Now in its second edition, Artefact shined a light on artisanal excellence. On show was an array of astonishing work, including museum-quality pieces from around the globe. Attracting top designers, architects, collectors and enthusiasts, visitors could experience the joy that handmade objects can bring.
Artefact was staged in the magnificent Design Avenue. Visitors went on a voyage of discovery, gaining a greater understanding of how one-of-a-kind designs are conceived and made, as well as acquiring unique work to cherish for years to come. There were opportunities to meet leading gallerists from the vibrant craft scene and view authentic work up close from established and emerging makers and artists.
With interior design placing greater value on craft, Artefact was an opportunity to discover, learn and connect with remarkable design talent at the world’s premier design destination.
An impressive rollcall of contemporary craft and visual arts galleries included 155A Gallery, 50 Golborne Gallery, Cavaliero Finn, Jaggedart, Jan Hendzel Studio, Katie Jones Gallery, Lloyd Choi Gallery, Madeinbritaly, Mixed Metals, Objekti, Oxford Ceramics Gallery, Seeds, Ting Ying Gallery, Ting-Ying Gallery Presenting Vezzini & Chen and Vessel Gallery.
The imagination, diversity and techniques on display attested to the relevance of collectible craft today, with artisans engaging in different media from paper and porcelain, to stalwart craft disciplines such as metalwork, glass, sculpture, textiles, ceramics and upcycled materials.
Throughout the week, a curated programme brought contemporary craft to life. There were maker trails and gallery tours, Access All Areas sessions and artisan demonstrations.
Broadening specialist knowledge, the Conversations in Craft talks programme offered insider insights from the craft industry’s leading lights. Chaired by writer and Material Matters podcaster Grant Gibson, they delved deeper into the world of contemporary craft.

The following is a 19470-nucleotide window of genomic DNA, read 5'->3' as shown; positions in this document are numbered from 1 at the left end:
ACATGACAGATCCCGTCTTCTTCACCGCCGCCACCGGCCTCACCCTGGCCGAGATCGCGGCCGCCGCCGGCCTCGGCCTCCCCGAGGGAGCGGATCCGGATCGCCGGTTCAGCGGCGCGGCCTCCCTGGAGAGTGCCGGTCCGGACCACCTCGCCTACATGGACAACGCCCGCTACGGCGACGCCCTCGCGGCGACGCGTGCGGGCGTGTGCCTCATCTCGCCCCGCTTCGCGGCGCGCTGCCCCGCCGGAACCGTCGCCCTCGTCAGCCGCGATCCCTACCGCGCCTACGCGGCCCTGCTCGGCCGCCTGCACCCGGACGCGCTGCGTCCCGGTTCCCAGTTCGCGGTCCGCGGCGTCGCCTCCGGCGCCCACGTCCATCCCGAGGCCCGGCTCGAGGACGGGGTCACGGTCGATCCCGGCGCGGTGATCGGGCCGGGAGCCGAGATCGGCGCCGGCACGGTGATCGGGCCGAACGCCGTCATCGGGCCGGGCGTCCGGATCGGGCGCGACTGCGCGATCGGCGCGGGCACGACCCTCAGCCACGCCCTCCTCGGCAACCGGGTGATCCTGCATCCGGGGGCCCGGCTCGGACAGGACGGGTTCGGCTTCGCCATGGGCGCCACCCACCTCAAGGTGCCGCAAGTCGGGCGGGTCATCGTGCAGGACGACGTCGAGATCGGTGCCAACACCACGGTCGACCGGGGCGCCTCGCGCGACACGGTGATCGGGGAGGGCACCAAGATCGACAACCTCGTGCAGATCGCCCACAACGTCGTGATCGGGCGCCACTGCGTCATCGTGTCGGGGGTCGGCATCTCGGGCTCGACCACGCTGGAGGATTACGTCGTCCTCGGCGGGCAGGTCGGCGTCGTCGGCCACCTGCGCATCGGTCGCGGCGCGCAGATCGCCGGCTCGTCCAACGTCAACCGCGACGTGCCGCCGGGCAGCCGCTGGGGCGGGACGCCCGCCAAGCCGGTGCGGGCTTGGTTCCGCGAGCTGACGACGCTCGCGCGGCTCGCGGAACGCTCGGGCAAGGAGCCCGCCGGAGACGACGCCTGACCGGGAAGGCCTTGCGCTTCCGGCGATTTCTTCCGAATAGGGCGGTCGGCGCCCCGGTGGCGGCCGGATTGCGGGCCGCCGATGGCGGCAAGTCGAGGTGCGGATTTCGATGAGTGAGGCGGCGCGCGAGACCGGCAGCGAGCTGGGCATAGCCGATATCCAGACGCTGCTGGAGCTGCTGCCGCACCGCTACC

Some extraordinary makers were brought on board including Barnaby Barford, Julian Stair and Ptolemy Mann; furniture makers Benchmark’s Sean Sutcliffe and Chris Eckersley, glassmakers Jahday Ford, Louis Thompson, Lena Bergstrom and Lulu Harrison; embroiderer Richard McVetis, textile artists Alice Kettle and Celia Pym, and knitter Freddie Robbins. Experts included gallerist Juliana Cavaliero, Jane Marriott of Harewood House, QEST’s Deborah Pocock, Mary Lewis of Heritage Crafts Association and interior designer Jo Le Gleud.
Proceeds from ticket sales were donated to the DEC Ukraine Humanitarian Appeal.
There were daily demonstrations by makers from QEST (Queen Elizabeth Scholarship Trust). The charity supports the training and education of talented craftspeople. Transforming an idea into reality takes skill and vision; from revitalising heritage techniques and cutting-edge innovation to unlocking the potential of materials and artisan processes, so this gave the chance to see these talented artisans in action.
For many showrooms at the Design Centre craftsmanship is at the heart of their business. Throughout Artefact, there were behind-the-scenes guided tours to discover how their products are conceived and made.